According to the advocate appearing on behalf of the banks,
the proper valuation of the assets should have been much
higher; the loans granted by the banks were fully secured
and should have been fully recovered if the assets had been
sold at a proper price. Since the valuation report was not
shown to the banks, the banks had had no opportunity to
point out the defects in the valuation report. The said
company had 15.2.73 acres of lease-hold land. This was not
taken into consideration by the valuer on the ground that
the lease was only upto 14th October, 1992. The valuer had
not indicated whether he had examined the lease-deed or
whether there was any renewal clause in it. Counsel on
behalf of the banks had submitted that no proper effort was
made to obtain a fair market price for the property sold.
Advertisements should have been given all over India,
particularly in Bombay, Delhi, Madras and other important
commercial centres, to obtain the best possible price. This
had not been done. Because of the non-disclosure of the
valuation report, the secured creditors were unable to raise
any objection and were not in a position to know whether the
assets had been sold at a low price. The assets were the
securities of the banks. The banks had filed several suits
and receivers had been appointed. The assets could not have
been sold without the written consent of the banks and the
banks had not agreed to the sale of their securities. The
Division Bench found itself unable to uphold the latter
contention advanced on behalf of the bank for the banks had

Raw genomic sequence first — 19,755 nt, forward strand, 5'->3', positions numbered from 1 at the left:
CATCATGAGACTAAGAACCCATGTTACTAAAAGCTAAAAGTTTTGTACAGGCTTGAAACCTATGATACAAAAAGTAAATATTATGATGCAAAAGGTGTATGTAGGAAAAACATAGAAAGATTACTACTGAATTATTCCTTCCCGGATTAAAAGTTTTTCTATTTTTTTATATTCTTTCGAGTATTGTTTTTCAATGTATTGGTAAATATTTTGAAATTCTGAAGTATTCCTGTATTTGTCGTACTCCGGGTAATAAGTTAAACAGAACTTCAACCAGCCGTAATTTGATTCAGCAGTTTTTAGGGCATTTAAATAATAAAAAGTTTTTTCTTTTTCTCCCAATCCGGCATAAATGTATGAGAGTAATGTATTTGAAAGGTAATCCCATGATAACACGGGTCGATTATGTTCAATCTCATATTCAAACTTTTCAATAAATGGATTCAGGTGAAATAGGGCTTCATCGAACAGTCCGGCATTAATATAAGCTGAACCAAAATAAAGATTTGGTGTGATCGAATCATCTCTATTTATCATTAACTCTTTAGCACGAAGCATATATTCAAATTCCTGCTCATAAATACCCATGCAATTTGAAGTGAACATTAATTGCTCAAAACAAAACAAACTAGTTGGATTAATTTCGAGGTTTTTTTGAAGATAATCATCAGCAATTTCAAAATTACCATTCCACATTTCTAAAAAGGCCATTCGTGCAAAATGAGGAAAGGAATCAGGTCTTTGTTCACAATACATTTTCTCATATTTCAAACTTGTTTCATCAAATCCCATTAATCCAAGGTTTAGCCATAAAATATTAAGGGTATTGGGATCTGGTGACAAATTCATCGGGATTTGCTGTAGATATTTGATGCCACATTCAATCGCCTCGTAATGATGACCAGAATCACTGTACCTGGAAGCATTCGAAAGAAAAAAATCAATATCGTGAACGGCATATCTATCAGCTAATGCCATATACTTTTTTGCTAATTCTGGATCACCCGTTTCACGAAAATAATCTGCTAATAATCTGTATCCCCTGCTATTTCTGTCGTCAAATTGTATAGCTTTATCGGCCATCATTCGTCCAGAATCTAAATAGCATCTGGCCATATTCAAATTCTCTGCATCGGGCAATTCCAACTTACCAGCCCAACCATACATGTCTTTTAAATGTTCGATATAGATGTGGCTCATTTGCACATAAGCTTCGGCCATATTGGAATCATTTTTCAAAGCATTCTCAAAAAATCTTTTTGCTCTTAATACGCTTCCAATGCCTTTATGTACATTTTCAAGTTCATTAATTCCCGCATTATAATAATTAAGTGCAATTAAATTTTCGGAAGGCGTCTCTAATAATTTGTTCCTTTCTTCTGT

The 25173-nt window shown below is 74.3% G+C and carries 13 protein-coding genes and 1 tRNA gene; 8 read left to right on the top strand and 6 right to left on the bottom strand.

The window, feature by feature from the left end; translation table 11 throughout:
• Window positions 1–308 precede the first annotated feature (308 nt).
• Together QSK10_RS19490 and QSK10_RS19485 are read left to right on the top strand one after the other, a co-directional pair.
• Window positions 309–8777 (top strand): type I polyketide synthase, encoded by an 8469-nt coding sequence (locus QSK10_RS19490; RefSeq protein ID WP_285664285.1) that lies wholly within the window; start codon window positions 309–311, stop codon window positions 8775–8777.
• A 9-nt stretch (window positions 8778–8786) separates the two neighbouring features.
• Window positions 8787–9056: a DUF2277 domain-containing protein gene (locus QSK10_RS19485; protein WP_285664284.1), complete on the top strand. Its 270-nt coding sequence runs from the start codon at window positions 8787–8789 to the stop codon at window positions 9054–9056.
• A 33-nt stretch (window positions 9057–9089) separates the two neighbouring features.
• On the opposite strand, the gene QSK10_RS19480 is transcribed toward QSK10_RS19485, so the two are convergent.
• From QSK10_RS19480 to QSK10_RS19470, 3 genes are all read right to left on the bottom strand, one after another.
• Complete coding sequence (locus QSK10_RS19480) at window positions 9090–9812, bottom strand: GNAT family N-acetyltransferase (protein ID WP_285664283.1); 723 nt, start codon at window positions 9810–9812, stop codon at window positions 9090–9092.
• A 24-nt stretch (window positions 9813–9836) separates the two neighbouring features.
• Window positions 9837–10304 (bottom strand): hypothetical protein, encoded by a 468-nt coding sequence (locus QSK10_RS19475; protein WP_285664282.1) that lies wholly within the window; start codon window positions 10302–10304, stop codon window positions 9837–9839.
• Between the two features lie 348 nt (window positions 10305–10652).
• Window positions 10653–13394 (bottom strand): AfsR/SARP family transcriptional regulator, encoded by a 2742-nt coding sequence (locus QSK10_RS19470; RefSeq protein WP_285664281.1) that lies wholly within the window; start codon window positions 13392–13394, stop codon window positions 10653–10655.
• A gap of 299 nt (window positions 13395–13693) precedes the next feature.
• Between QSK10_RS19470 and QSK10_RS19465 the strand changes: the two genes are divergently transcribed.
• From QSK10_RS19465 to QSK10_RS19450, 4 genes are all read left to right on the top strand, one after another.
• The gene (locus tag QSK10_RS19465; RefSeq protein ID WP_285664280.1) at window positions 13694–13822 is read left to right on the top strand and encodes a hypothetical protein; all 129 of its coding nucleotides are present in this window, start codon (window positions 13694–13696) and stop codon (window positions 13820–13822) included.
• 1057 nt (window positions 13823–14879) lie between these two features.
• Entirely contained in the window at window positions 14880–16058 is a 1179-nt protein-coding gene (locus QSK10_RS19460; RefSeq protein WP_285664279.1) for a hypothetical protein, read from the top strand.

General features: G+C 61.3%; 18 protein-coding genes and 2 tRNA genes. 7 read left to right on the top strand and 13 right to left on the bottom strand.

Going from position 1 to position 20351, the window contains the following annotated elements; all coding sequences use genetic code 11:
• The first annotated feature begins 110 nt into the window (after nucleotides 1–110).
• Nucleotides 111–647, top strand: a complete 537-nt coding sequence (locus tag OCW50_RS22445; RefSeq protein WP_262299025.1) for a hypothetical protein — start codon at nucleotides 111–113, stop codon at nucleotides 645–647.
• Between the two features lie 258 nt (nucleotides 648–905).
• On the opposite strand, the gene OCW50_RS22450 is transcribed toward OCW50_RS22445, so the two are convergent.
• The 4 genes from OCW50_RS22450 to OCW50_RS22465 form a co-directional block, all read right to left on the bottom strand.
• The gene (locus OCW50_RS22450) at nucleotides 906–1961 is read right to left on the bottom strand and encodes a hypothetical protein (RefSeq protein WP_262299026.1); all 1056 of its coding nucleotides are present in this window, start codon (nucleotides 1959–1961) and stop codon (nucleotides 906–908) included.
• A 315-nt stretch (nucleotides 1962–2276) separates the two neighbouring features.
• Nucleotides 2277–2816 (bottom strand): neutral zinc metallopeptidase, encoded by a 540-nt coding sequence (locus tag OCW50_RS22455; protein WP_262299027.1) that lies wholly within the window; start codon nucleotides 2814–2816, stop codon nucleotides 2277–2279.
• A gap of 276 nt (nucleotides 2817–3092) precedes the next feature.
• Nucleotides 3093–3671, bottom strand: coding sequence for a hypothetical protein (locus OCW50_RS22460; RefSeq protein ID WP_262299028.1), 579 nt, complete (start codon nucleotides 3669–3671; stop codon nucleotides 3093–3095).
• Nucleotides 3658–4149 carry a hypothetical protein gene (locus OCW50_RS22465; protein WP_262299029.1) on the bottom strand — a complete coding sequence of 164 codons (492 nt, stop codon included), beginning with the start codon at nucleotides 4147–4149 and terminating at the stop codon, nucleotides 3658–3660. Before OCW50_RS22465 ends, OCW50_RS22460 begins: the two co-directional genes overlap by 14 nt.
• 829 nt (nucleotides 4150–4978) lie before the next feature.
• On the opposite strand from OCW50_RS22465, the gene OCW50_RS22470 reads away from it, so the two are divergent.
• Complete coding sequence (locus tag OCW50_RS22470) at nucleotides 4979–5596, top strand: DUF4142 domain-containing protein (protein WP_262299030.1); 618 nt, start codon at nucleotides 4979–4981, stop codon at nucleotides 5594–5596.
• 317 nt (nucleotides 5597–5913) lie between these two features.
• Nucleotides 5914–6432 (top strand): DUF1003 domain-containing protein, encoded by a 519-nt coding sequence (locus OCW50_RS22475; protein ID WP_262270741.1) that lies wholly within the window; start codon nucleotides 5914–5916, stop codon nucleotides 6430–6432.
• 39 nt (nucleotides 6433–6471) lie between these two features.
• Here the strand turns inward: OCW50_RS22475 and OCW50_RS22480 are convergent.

participated in the sale from the very beginning. No
objection had been raised by the banks to the proposed sale
of the assets. The sale was concluded in the presence of
the advocates appearing on behalf of the banks. A variation
of the learned Single Judges order was made at the instance
of the banks. At no point of time did the banks object to
the sale of the assets or the price at which the assets were
sold. Learned counsel for the banks contended that what was
actually sold was the equity of redemption in the secured
assets. The Division Bench found that this stand had not
been taken by the banks before or at the time when the sale
took place. Counsel had contended that the mortgages could
be given up only in writing and not otherwise and he had
pointed out that the mortgage suits filed by the banks were
still pending. The Division Bench was unable to uphold this
contention to set aside the sale because in a case like
this some sort of promptitude was expected from the banks.
No allegations of fraud had been made against the purchaser.
The purchaser had purchased the properties in a court sale
and had promised to give employment to 1700 workmen of the
said company. The purchaser had incurred expenditure for
running the factory and for that purpose had entered into